RSS was invented for Android. There are many benefits of RSS for desktop users, but its true potential is realized on the Android mobile platform. Some readers may have never used RSS or even know what it stands for. Read along as I show you how to set it up and explain why you need it.
Really Simple Syndication allows web sites to easily share their updates in a standard format which users have the ability to subscribe. By signing up for multiple updates or feeds, the user has the power to scan a wide variety of sites and information on a single screen in a short amount of time. This is great for anyone who wants to have the latest information on a given topic, but does not have the time to visit multiple web sites.
Android is the perfect match for RSS because it allows you to get those same updates wherever you are. It also strips down website pages to pure text so the page load times are much faster over Edge and 3G. Once RSS is setup on your phone, you can read all the days news as it happens. Google has also included some unique features that allow you to book mark and share the news that is important to you.
I have been a Google user for years, but I realize many T-Mobile G1 owners are new to having a Google account and all the other services that they offer. Google Reader is Google’s RSS client and available in a mobile format. The steps to setting up RSS feeds on your Android device are as follows:
Point your Android browser to http://google.com/reader and sign in if needed.
- Create a new bookmark in your browser to the Google Reader page.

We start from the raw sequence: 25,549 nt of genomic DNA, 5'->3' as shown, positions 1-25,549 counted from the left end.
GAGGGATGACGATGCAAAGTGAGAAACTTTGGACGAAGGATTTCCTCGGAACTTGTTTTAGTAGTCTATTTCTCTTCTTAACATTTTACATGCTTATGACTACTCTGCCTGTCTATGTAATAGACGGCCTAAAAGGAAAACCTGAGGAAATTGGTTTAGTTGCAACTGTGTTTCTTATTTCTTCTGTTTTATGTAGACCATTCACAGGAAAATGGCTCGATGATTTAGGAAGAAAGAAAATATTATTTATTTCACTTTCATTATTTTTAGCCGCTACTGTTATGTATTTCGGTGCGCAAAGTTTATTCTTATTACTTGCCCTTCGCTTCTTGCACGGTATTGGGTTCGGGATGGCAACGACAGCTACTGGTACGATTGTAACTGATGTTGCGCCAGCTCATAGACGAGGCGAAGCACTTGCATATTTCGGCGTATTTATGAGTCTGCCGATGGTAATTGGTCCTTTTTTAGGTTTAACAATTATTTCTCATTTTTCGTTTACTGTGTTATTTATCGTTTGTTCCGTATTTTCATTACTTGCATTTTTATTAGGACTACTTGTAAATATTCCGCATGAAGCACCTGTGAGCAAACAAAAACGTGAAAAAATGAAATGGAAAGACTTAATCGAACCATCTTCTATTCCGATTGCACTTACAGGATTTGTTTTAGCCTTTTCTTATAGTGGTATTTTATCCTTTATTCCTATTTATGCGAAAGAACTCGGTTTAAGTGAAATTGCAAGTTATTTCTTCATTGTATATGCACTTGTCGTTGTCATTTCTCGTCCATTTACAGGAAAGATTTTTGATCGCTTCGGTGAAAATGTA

- Return to your Android desktop by pressing the home key.
- Long press on the desktop to add a new shortcut to your home screen.
- Select add shortcut and then select bookmark.
- Browse your bookmarks and locate the link to Google Reader.
With the bookmark now linked to your desktop you have easy access to your Reader. You are now ready to add feeds. You can either search for feeds inside Google Reader or you can visit your favorite sites and look for the orange RSS button. Our RSS link is located in the top right corner with text “Subscribe to RSS Feed“. After clicking a RSS link Google will give you two options: add to Google homepage or add to Google Reader. After several feeds are added to your reader you can tag and organize them into groups using the desktop client.
Speaking of the desktop client, you will be forced to use it in order to have access to all the options. The mobile version has several settings like setting your start page or allowing outgoing links to be reformatted for mobile browser, but that is about it. Hopefully, Google will be releasing a full featured Reader client for Android soon.
Google Reader also has some cool features like such as the ability to share your favorite items and add your own notes to them. Once you share a story, Google publishes the results to your profile page where others can view it. I have not explored this option too much, but I am considering several creative uses for it.
If you have had a chance to use the mobile Google Reader, please share your thoughts with us. What features that are missing would you most like to see? Are you content with using Google Reader inside your mobile browser or would you like to see a dedicated app?
Having trouble setting up RSS? Leave a comment or contact us and we will do our best to help.